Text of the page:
“That will give many growing and medium-sized companies the confidence to push ahead with investments they’ve long wanted to get off the drawing board.”
On exporting, he added:
“Export finance problems stop many companies from getting their goods and services into new markets. To support our exporters, Britain’s export finance support must match that of our global competitors.
“The moves made by the Chancellor to increase the support available, and to lower the interest rates charged to companies, are a big step in the right direction.
“Ensuring awareness of this support amongst the growing and medium-sized firms that stand to benefit is crucial, however, to this policy’s success. Chambers of Commerce will continue to work closely with UKEF to help businesses get their goods into market with the best possible finance support.
“While finance for international transactions is important, so is the level of support for businesses looking to expand into new and fast-growing markets. Moves to improve international transport connections through regional airports, and to simplify Air Passenger Duty, are a good start.
“Yet we could do even more, particularly through the Overseas British Chambers and business groups that the Chamber and UKTI are linking together to form the first-ever global British business network.”
Regarding the subject of energy, he added:
“The Chancellor’s Budget clearly recognises the damage that unilateral measures can do to the competiveness of British businesses. Our members will welcome the cap in the Carbon Price Floor, which will help all companies, and the extension of compensation for energy intensive industries.
“Furthermore, by taking forward all the recommendations contained in the Wood Review of Offshore Oil and Gas, the Chancellor has made a significant step toward maximising oil and gas recovery in the UK as part of a diverse energy mix.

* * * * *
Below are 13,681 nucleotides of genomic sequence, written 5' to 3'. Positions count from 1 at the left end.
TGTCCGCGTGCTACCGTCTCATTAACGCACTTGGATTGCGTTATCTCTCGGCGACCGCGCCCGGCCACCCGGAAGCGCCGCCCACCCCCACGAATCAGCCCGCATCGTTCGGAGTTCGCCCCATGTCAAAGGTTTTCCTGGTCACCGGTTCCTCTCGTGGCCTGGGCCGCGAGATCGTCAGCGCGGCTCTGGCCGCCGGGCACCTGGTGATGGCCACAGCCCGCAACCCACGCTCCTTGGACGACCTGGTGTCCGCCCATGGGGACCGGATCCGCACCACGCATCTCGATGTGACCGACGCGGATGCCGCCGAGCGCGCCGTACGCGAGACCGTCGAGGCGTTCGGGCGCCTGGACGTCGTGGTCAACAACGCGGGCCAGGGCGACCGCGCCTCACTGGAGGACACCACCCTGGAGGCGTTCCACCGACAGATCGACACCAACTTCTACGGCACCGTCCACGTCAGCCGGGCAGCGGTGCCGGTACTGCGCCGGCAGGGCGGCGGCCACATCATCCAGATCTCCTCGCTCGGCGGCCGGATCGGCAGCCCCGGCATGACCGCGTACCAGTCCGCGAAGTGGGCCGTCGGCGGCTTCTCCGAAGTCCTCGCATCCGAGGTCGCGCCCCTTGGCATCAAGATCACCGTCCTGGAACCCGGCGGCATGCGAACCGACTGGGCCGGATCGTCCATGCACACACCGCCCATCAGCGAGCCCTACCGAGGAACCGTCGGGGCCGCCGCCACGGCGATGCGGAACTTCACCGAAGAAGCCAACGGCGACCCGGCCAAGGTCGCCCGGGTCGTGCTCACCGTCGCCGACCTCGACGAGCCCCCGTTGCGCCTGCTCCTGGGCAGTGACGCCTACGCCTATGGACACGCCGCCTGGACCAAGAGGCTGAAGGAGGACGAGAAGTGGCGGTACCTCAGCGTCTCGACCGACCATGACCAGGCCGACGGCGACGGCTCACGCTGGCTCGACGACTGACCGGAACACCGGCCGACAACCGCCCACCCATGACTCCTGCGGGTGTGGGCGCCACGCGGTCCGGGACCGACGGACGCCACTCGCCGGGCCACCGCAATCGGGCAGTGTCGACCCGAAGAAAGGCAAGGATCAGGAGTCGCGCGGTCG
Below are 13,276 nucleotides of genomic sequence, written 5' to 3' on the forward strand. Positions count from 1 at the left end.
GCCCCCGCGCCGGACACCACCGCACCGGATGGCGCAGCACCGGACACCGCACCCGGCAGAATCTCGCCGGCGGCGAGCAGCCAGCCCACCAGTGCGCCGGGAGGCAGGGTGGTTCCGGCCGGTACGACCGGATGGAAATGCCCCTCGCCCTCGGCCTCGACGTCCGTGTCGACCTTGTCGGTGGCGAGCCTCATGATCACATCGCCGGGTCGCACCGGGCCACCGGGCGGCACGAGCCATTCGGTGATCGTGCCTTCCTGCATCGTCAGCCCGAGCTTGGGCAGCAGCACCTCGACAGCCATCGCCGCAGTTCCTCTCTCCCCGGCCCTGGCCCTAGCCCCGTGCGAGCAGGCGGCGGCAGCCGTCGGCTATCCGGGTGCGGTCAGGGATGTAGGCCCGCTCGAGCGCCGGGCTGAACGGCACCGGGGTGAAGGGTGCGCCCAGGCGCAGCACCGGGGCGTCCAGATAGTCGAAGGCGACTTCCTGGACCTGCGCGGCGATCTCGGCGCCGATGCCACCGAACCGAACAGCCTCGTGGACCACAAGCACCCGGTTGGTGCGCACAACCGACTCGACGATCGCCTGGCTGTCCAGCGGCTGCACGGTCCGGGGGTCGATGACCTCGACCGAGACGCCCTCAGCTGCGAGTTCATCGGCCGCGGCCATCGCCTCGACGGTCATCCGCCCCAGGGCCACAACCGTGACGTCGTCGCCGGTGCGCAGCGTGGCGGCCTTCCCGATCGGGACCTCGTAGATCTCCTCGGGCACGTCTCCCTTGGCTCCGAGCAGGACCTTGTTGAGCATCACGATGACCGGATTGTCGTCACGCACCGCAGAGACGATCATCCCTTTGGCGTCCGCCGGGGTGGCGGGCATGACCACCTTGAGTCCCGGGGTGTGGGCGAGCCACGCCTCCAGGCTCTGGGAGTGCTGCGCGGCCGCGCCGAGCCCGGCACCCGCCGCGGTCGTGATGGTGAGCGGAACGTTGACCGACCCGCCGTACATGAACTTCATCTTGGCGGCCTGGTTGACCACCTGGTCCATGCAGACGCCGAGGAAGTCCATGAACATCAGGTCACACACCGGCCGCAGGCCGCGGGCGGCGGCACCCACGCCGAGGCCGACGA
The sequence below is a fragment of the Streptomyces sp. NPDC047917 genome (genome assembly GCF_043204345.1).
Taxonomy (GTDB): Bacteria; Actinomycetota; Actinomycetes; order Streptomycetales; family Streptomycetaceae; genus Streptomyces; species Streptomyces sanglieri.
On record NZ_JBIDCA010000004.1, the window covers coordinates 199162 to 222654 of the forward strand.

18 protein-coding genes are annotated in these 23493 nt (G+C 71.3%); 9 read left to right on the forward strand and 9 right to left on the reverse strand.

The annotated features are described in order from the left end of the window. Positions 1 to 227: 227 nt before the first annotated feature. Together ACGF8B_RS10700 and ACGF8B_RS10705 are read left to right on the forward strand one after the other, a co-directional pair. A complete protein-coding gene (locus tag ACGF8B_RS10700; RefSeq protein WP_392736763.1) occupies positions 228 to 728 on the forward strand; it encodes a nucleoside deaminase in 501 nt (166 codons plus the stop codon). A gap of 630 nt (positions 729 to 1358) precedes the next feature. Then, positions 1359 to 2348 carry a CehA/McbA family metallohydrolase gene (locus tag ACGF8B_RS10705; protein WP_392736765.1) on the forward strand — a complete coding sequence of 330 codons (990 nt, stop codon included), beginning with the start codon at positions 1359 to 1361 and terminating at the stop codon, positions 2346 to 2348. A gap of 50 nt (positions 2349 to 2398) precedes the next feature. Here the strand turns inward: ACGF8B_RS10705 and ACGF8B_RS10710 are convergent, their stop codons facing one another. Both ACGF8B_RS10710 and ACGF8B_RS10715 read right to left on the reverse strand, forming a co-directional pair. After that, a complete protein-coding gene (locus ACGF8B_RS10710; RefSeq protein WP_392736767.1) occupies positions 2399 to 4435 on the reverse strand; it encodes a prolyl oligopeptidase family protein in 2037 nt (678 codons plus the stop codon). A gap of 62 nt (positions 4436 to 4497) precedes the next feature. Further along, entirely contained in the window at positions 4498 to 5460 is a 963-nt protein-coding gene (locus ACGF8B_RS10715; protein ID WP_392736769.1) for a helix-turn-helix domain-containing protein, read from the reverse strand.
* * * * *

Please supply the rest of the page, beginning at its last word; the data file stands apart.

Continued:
“Looking ahead, it is crucial to ensure that energy does not contribute ever further to the rising cost of doing business in the UK – so continued attention and investment are required.”
On infrastructure, he said:
“The Chamber has long called for more funding for road maintenance – a key bugbear for so many businesses – and welcomes the new pothole fund announced in the budget.
“Incremental support for other capital projects and flood defences are also positive. Yet, as ever, infrastructure projects both large and small are judged on how quickly they are delivered on the ground. Infrastructure delivery is the key business priority, so the government must move swiftly from announcement to action, on road repairs, house-building, flood defences and more.”
Referring to the change in pension rules, he addded:
“The unexpected and radical modernisation of pension rules and ISAs will be welcome news for many businesspeople and their employees. Greater flexibility and choice, combined with an end to some of the arbitrary and punitive tax rules that undercut prudent savers, favour aspiration, enterprise and long-term planning.”